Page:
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When and where you can see upcoming “Blood Moon” eclipse

If you're looking to see a blood red moon up close and personal, September 27th could be the perfect day to do so! Experts are expecting the largest lunar eclipse in nearly two decades.

The on-going September “supermoon” orbiting the earth has already drawn a lot of attention this month. Right now, the moon is the closest it will ever get to the planet, allowing us Earthlings to get an up close and personal view. At the end of the month the moon is expected to block out the sun, creating a massive lunar eclipse, most likely the biggest one seen in at least 18 years.

Luckily, just about everyone across the Americas, Europe, Africa, Western Asia and the eastern Pacific Ocean will be able to catch a glimpse of the blood moon. The eclipse will occur on either September 27 or 28th, depending on your exact location. In the United States the blood moon will appear Sunday night, and will begin to dim at about 8:11 p.m., reaching a full eclipse two hours later at 10:11 p.m. The eclipse will last for about 72 minutes.

Whether or not you will be able to catch a glimpse of the moon will depend on if the skies are clear. Right now, it’s far too early to project which areas will have clear skies. The moon is so big that you won’t have to escape light pollution to see the eclipse, but if you can get away from city lights, it certainly won’t hurt. Also, binoculars and telescopes will help you get a better view, but aren’t necessary.

To be clear, lunar eclipses differ from solar eclipses in that the sun is not blocked out, but instead the moon falls into the Earth’s shadow. In order for a lunar eclipse to occur, the sun, Earth, and moon must be in near perfect alignment. The moon will still be visible during the eclipse, but it will be darkened and turned “blood red.” This is due to the fact that most sunlight will be blocked from hitting the moon’s surface.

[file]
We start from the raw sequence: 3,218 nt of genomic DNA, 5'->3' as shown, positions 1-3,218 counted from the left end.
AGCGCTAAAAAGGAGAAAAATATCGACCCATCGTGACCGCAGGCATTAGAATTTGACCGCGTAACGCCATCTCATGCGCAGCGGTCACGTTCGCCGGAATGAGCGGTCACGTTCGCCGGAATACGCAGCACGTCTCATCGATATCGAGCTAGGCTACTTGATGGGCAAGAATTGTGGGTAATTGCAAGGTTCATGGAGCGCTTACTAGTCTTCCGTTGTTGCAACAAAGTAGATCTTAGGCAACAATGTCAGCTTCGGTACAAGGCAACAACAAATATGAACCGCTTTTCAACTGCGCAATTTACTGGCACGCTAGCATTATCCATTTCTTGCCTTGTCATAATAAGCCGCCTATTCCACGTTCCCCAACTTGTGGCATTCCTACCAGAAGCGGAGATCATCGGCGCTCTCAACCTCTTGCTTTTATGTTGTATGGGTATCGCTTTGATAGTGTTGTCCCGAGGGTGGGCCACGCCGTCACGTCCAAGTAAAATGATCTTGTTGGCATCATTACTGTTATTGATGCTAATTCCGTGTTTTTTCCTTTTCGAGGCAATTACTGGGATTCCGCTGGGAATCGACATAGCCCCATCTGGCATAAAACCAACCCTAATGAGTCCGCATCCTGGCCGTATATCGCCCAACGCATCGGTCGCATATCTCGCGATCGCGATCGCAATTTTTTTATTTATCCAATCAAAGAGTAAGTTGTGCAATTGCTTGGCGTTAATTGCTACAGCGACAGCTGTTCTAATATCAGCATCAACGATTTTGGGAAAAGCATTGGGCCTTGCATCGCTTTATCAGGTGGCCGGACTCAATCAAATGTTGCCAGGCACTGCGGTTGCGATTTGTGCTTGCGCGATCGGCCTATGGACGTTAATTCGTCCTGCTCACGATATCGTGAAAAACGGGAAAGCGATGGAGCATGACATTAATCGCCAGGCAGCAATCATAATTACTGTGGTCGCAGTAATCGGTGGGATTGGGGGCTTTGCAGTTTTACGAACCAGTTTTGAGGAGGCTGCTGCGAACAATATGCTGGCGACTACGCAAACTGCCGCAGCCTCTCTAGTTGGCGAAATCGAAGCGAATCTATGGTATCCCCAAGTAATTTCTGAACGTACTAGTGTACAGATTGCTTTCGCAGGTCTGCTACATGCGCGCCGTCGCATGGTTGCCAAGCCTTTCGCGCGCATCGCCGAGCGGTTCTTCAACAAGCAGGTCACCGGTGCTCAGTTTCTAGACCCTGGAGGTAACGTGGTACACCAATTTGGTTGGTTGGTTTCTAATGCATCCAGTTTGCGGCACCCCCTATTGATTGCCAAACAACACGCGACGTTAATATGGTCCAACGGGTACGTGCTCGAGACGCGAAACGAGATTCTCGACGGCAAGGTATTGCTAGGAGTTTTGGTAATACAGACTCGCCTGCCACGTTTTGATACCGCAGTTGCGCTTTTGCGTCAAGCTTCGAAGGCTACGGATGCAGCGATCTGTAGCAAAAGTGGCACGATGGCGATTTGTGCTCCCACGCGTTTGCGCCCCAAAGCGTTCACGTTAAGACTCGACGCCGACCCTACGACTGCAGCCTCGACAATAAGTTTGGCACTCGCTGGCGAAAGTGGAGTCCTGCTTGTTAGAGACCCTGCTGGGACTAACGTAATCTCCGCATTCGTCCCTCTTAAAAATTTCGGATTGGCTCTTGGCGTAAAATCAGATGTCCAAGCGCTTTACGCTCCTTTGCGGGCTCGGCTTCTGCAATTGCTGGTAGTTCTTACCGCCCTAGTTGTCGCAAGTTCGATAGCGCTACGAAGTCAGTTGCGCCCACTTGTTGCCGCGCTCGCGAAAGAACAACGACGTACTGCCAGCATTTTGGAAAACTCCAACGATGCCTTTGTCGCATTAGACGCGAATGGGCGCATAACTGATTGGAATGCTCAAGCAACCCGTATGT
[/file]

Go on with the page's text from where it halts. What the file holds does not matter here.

Lunar eclipses aren’t all too uncommon, and several are usually reported around the world each year. Many of the eclipses are partial or penumbral. More than a dozen full eclipses have occurred since the turn of the millennium, but the upcoming eclipse on the 28th stands to be one of the longest and largest on record.

On September 27th the moon is expected to take up much of the view of our sky, becoming a massive supermoon. Further, as the eclipse occurs moon will start to turn blood red as all of the Earth’s sunsets will literally be reflected off the face of the moon.

If you’re looking to get a good look at the surface of the moon, September 27th will be the perfect day to do so, assuming the skies are clear. Even a pair of small binoculars should be enough to see many of the details of the moon’s surface.

The next total lunar of the “super” variety won’t occur until 2033, according to scientists. Due to the regular movement of planetary bodies, scientists are able to accurately plot such events, so if you’re looking to see a blood red moon up close and personal, make sure you set aside some time.

A partial solar eclipse was observed this month on the 13th, but was only visible in Southern Africa and the Antarctic. A total solar eclipse will occur on March 8th and 9th in 2016 and will be visible across much of Asia, Australia, and Alaska.  Next September, on the 1st, another solar eclipse will be observed through most of Africa.

 

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